To the consternation of her mother and siblings, Edith left for the Carmelite convent of Cologne the day after her birthday in 1933. (Other Jews read the signs just as Edith did. In that same year, Otto Frank, father of Anne Frank, sought refuge for his young family by opening a business in Amsterdam.)
the fate of holland
At Cologne Edith took the name Teresa Benedicta of the Cross and learned to balance scholastic and contemplative life. She counseled friends and family as the situation in Germany culminated in the brutal purge of Jews on November 9, 1938—the night known as Kristallnacht. More for the convent’s safety than her own, Edith transferred to the Dutch convent of Echt, taking along her younger sister Rosa (also a Catholic convert by this time).
Holland’s safety, however, was precarious after Germany invaded Poland in 1939. Neutral in World War I, Holland again claimed neutrality, and with confirmation that Dutch borders would be respected, Holland’s prime minister took to the radio on the evening of May 10, 1940, to reassure his people. But the war for Holland began only hours later with furious airstrikes throughout the country.
Awakened by bombings Corrie and Betsie ten Boom were praying earnestly when Corrie experienced a premonition—she, her family, and friends carried on an old wagon out of Haarlem to an inescapable fate. The German invasion of the Netherlands ended within days. Following the flight of Holland’s Queen Wilhelmina and the devastating bombing of Rotterdam, Dutch forces surrendered. German occupation began.
For those like Corrie and her family, the first few months of the occupation were bearable. Meeting the criteria for ubermensch, the genetically desired qualities that Nazis felt constituted the Aryan race, the Dutch received a measure of leniency from German soldiers. Even so citizens were required to carry identity cards to be produced on demand; ration cards replaced currency; curfews kept citizens indoors after 10 p.m.; and radios spewed German propaganda.
Nazism gained traction and power with every passing month of the occupation, leading to Holland’s National Socialist Bond (NSB). A fascist organization sympathetic to the German agenda, the NSB endorsed Nazi anti-Semitism and recruited members aggressively. Power and privilege came with membership—more ration cards, coupons for clothing, better jobs, and the best housing.
Armed with newly granted positions of power at every civic level, the NSB became the agency addressing Holland’s own “Jewish Problem.” Just as in Germany, terrorizing Jews was now public policy. Jewish-owned businesses were vandalized, synagogues burned, and those who bore the yellow star vanished daily, their vacant homes filled with NSB families eager to supplant them.
These disturbing events deeply affected Holland’s Protestant and Catholic churches, forcing their leadership to speak out in a joint telegram sent to Arthur Seyss-Inquart, the appointed Reichskommisar (occupation ruler) of the Netherlands. Though he promised the anti-Semitic campaigns would stop, they did not, and he vetoed any further discussion.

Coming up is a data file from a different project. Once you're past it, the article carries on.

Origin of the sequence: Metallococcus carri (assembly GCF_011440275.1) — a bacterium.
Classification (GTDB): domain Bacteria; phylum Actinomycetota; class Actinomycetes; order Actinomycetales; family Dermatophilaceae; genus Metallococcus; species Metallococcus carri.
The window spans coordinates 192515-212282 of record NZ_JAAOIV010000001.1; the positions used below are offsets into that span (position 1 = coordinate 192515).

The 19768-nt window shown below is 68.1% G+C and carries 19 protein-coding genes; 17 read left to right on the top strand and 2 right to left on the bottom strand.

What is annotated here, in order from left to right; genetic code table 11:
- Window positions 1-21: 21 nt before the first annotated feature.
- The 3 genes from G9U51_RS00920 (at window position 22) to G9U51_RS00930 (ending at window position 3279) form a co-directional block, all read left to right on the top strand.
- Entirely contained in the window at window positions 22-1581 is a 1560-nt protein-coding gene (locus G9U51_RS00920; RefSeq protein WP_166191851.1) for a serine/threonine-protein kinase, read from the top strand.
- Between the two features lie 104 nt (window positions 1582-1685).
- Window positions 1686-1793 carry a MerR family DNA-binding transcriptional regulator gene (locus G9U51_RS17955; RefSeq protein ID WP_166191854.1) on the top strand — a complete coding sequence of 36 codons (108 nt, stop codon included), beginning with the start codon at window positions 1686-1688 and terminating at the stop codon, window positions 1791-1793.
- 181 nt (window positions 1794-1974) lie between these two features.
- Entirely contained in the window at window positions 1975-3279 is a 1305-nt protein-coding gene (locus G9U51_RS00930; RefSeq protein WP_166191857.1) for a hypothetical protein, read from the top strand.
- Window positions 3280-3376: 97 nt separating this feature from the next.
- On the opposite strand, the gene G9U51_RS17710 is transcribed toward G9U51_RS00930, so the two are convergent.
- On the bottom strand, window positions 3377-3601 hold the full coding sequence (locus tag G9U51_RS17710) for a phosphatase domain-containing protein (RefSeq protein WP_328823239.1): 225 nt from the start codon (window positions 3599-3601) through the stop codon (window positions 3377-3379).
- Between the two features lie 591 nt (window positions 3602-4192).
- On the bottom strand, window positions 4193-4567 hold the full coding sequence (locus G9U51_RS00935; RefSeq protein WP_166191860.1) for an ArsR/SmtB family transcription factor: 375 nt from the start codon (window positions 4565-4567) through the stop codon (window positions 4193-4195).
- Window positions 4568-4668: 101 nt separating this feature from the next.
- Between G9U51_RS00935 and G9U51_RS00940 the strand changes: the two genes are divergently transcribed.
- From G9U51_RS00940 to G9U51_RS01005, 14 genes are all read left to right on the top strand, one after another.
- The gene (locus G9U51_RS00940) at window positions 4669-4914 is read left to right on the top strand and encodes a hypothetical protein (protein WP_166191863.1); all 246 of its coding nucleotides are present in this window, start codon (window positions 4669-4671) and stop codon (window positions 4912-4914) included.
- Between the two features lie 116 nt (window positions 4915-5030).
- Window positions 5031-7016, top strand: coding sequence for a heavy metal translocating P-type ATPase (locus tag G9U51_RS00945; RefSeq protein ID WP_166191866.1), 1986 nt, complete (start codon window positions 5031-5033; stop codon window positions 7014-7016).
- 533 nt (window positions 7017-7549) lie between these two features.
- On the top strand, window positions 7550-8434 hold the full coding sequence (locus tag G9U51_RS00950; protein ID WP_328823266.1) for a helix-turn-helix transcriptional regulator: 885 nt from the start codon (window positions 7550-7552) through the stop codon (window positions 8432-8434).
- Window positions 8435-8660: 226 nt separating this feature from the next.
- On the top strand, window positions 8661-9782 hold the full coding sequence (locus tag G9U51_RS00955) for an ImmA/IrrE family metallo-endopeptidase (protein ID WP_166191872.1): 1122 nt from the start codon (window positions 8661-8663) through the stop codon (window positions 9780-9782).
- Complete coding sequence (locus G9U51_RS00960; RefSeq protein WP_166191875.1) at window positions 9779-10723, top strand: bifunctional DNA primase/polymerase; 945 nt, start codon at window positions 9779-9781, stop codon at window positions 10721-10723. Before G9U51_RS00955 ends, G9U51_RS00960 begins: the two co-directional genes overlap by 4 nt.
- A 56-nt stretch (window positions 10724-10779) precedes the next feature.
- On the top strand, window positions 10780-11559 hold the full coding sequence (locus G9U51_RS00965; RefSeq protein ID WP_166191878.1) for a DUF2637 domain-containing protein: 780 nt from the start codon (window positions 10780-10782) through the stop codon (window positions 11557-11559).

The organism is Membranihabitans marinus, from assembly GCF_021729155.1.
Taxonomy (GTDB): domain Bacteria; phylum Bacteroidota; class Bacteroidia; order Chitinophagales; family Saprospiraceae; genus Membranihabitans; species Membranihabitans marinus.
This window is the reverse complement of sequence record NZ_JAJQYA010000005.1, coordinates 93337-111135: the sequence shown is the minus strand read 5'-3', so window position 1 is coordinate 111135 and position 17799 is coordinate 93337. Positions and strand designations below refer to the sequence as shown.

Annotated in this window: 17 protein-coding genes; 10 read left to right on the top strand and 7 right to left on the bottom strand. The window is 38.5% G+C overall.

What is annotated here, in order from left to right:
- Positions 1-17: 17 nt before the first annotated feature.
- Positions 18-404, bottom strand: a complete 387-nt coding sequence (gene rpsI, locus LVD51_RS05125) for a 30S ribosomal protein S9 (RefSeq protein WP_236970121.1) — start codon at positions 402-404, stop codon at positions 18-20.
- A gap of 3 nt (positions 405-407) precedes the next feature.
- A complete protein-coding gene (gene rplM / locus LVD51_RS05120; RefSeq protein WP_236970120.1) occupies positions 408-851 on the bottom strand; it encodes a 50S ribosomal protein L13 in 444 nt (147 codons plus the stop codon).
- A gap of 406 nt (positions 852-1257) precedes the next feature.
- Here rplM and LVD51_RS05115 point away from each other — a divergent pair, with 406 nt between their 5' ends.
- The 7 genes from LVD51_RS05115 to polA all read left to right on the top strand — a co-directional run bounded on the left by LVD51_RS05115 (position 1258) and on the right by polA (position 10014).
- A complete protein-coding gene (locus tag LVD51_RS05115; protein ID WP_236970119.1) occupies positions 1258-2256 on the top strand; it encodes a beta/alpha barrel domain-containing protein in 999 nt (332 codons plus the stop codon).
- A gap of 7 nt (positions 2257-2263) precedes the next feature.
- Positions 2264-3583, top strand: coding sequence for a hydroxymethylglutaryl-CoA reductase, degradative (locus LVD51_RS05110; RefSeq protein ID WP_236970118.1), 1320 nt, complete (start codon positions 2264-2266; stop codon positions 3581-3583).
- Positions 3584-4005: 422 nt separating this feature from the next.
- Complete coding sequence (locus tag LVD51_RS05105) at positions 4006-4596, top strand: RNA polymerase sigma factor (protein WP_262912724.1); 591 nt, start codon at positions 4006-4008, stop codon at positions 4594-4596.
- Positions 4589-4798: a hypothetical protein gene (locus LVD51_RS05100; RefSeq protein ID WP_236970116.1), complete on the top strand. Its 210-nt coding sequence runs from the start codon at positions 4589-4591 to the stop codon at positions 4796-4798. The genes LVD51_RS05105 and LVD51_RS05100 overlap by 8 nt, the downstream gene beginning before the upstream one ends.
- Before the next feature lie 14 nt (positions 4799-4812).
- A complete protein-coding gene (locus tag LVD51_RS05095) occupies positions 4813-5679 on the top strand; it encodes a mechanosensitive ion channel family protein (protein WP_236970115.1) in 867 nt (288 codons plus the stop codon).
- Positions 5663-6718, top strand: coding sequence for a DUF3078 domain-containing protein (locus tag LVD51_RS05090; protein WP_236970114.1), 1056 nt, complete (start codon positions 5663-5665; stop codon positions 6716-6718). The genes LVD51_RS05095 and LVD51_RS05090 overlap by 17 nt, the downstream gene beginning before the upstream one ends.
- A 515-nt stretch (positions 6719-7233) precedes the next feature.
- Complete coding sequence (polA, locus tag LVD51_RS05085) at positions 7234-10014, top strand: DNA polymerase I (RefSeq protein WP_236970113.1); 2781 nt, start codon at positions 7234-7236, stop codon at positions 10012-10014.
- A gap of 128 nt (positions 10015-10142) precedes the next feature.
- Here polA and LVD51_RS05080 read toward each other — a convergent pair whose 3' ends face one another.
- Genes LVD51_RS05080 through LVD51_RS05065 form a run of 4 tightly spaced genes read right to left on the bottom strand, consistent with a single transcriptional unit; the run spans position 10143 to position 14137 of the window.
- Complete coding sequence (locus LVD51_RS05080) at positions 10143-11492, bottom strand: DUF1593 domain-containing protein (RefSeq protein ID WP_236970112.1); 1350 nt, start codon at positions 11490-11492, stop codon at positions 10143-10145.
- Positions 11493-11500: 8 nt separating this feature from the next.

Unsatisfied, the bishop of Utrecht wrote a scathing pastoral letter sent to all Catholic parishes in Holland in July 1942. Retribution came the following week: mass arrests of Jewish converts to Catholicism. Though Edith had the necessary paperwork to flee Holland, Rosa did not. Knowing the consequences, Edith determined to stay. On August 2 the sisters were arrested and deported on a hellish train ride to Auschwitz. Edith was almost 51 when they died in the gas chambers there on August 9. That same week, eight Jews hiding in a secret annex above a warehouse were discovered and arrested. Among them was 15-year-old Anne Frank. She eventually perished in Bergen-Belsen in February 1945.
a safe house
The spring before the Stein sisters met their fate, the ten Boom sisters faced their own terrible choice: to watch passively as their Jewish neighbors were deported or to risk losing their lives to save them. Corrie was 50 years old when she joined the Dutch Resistance and offered the Beje as a safe-house for Jews and Resistance workers.
For two years the ten Booms housed, fed, and relocated Jews and others passing through, miraculously obtaining enough ration cards and other supplies despite the watchful eyes of the SS headquarters nearby. A secret room with a sliding panel was built in Corrie’s bedroom.
But success did not last. On February 28, 1944, the Gestapo raided the Beje. The six people living illegally in the house survived in the hiding place, but Corrie, her siblings, father, and nephews were arrested and transferred to Scheveningen. There Casper ten Boom died. Corrie and Betsie were sent first to Vught, Holland, and later to Ravensbrück in Germany in September 1944.
Despite brutal conditions, abuse from guards, and the murder of prisoners around them, Betsie and Corrie ministered to the women in the camp, sharing the gospel from a small smuggled Bible. Even as many fellow prisoners turned to Christ, Betsie fell ill and died at Ravensbrück on December 16, 1944. On Christmas Day Corrie received orders of release, later discovered to have been a clerical error.
By the time the war ended, some 110,000 Dutch Jews had been deported to concentration camps, along with many members of the Dutch Resistance. Three-quarters of these Jews never made it home, giving the Netherlands the second highest mortality rate among nations during the Holocaust.
In the years that followed, Edith Stein was celebrated for her philosophical works, radical conversion, and ultimate martyrdom. Pope John Paul II canonized her in 1998. Corrie ten Boom, well known for offering forgiveness to the guards who held her captive, touched millions of lives through books and speaking tours before dying on her ninety-first birthday. She often recalled Betsie’s hope-filled words: “There is no pit so deep that God’s love is not deeper still.” CH
This article is from Christian History magazine #121 Faith in the Foxholes. Read it in context here!